Firstly, ‘governmental depoliticisation’ (a shift from the ‘governmental’ to ‘societal’ sphere) refers to the delegation of political decisions away from the central state by ministers, such that they are controlled by ‘technocrats’ or instituted in ‘quangos’. Here, depoliticisation is enacted by ministers placing the ‘political character of decision making’ at one remove away from the central state. This is the ‘form’ that gets most attention in the public policy literature and we summarise it relatively briefly through an overview of the literature on delegated governance and patronage.
Secondly, ‘societal depoliticisation’ (movement from the ‘public’ to ‘private’ sphere) refers to the ‘privatisation’ of issues, not formally, but in terms of their salience as topics in public debate. Here, depoliticisation is enacted by a range of actors in the public sphere, from the media and interest groups to politicians, celebrities and other prominent actors in society. By simply not discussing political issues to the extent that they were discussed previously, these actors effectively depoliticise those issues by preventing their full and open public deliberation.
Lastly, ‘discursive depoliticisation’ (shift from the ‘private’ sphere to ‘realm of necessity’) refers to the ‘normalisation’ of political issues, in the sense that they are presented in political discourse or rhetoric as being matters of ‘fate’ over which humans can have no control. This last perspective can be found in moral panics, for example. Immigration might be a highly salient topic of debate, but if only a single policy option is discussed, namely limiting immigration as far as possible, then it is depoliticised in this sense. There might also be a lot of public discussion over, say, climate change, but if that discussion does not suggest that humans can do anything about climate change, then it is effectively depoliticised. Discursive depoliticisation can also happen at any ‘level’ and need not be ‘public’ but can happen in ‘everyday’ situations when political discussions are presented as being (for example in discussions of austerity as a ‘natural’ or ‘inevitable’ course of government policy).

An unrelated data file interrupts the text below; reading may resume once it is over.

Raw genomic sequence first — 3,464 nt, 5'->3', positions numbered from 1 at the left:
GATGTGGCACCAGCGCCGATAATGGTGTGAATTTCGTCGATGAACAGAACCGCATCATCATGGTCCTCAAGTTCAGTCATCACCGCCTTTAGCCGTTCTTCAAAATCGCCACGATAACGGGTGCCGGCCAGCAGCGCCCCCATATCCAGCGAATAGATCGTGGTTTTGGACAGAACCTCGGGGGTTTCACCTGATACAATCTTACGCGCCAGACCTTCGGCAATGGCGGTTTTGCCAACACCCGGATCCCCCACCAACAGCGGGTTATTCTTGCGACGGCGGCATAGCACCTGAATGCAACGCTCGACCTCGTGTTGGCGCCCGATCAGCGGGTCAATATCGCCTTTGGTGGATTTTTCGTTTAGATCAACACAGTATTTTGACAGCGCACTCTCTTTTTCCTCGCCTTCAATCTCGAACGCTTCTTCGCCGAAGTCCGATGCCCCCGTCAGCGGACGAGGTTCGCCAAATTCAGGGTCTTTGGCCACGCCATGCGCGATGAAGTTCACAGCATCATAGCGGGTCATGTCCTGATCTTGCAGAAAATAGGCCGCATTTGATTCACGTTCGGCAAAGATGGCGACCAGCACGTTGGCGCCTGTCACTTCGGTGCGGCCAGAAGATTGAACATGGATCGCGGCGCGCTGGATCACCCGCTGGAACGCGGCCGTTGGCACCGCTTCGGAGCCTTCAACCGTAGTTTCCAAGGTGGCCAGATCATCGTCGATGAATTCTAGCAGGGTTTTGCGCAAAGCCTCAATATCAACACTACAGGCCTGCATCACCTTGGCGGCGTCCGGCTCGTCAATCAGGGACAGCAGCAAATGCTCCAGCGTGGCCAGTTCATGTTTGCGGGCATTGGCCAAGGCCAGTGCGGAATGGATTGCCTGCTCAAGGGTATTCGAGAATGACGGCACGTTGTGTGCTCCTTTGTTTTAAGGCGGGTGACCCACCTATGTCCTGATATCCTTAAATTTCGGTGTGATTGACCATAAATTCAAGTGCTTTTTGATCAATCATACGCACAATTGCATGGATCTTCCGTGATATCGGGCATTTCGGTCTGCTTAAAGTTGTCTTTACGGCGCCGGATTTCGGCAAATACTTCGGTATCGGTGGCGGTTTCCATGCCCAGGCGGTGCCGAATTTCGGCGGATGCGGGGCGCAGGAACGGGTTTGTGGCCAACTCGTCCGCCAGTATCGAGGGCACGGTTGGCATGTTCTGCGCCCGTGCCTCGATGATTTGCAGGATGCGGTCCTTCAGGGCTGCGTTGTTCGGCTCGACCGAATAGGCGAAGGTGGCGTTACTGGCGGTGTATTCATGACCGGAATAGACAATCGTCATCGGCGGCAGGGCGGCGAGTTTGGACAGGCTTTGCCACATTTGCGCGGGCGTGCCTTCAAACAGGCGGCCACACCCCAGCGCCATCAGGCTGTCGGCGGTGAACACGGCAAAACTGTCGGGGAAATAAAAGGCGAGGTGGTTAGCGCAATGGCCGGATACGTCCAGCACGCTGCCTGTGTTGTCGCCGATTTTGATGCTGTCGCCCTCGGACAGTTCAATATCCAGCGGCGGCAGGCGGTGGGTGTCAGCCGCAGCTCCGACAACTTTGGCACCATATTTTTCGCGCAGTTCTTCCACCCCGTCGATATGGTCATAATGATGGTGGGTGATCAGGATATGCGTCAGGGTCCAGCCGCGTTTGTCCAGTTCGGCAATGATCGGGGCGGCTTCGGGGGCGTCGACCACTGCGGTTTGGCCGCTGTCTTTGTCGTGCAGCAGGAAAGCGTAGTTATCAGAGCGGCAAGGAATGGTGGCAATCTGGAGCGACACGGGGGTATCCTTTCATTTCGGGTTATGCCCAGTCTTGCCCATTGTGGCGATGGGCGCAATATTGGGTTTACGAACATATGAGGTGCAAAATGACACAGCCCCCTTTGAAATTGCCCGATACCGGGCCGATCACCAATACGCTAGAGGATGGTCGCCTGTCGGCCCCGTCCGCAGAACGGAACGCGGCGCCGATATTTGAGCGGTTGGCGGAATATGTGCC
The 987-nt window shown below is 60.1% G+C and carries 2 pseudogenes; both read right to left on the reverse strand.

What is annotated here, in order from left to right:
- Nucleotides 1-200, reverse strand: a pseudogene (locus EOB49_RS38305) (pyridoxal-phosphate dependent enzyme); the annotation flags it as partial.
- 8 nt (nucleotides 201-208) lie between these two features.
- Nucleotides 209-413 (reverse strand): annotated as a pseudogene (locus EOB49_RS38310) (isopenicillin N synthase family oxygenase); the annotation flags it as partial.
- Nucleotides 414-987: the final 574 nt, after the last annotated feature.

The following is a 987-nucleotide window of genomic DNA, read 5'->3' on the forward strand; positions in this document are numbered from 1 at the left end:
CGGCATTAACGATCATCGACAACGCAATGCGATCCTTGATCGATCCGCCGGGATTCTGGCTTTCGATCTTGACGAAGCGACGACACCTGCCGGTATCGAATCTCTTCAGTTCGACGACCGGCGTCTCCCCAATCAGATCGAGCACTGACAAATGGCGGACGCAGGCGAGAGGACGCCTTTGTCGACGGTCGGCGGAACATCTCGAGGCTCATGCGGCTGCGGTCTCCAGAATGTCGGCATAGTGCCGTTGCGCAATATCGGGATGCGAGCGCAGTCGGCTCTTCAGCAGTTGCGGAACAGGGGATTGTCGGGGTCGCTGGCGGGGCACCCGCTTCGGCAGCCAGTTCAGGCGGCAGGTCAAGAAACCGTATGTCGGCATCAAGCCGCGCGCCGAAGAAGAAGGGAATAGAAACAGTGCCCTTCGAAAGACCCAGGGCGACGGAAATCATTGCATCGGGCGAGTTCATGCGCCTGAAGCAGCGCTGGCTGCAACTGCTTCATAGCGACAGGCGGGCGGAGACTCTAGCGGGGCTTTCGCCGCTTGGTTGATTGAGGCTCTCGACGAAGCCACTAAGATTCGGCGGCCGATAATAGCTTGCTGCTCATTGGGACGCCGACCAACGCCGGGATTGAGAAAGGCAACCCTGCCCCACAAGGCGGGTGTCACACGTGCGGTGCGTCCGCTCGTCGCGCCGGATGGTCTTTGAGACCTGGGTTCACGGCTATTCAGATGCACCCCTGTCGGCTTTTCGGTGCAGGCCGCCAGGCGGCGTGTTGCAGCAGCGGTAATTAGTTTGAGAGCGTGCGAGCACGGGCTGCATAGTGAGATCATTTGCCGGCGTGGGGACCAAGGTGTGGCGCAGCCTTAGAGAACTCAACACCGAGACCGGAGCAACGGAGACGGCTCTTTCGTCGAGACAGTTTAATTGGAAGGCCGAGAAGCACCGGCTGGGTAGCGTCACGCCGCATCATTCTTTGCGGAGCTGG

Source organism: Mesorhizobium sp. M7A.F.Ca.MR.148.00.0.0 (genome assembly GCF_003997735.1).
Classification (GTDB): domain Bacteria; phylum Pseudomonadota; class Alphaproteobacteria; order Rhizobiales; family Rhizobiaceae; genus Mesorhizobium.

Distinguishing between these three general forms of depoliticisation within the literature enables us to advocate a future empirical agenda that examines the interrelationships between them. Such interrelationships can be quite paradoxical. For instance, a policy issue could be dealt with in a very hand’s off or arm’s length way – depoliticised – but also be a highly salient public issue and one where there is a lot discussion over what society should do – politicised. Policies with a strong ethical or moral dimension are often of this ilk, for example IVF treatment or prostitution. We argue in the article that more empirical research may tease apart some of the intricacies and capture some of the complexities in processes of depoliticisation and politicisation, and even investigate whether, again paradoxically, they can be mutually reinforcing or self-sustaining.
Matt Wood is a Postdoctoral Research Fellow at the University of Sheffield. He is also Deputy Director of the Sir Bernard Crick Centre for the Public Understanding of Politics. His current research looks at ‘everyday politics’ and the challenges for overcoming political disaffection and disengagement.
The April issue of Policy & Politics is a special issue: Perspectives on depoliticisation and repoliticisation. It is available free online until the 31 May 2014.
This Special Issue of the journal centres on the issue of depoliticisation – ‘the narrowing of the boundaries of democratic politics’, according to Matthew Flinders and Matt Wood in the opening article. In that, and the second paper in the issue, they clear the ground upon which the others build, and argue for a broader, multifaceted approach to depoliticisation than has hitherto been the case. The other authors in the issue take up the challenge and offer a revealing set of empirical and theoretical contributions.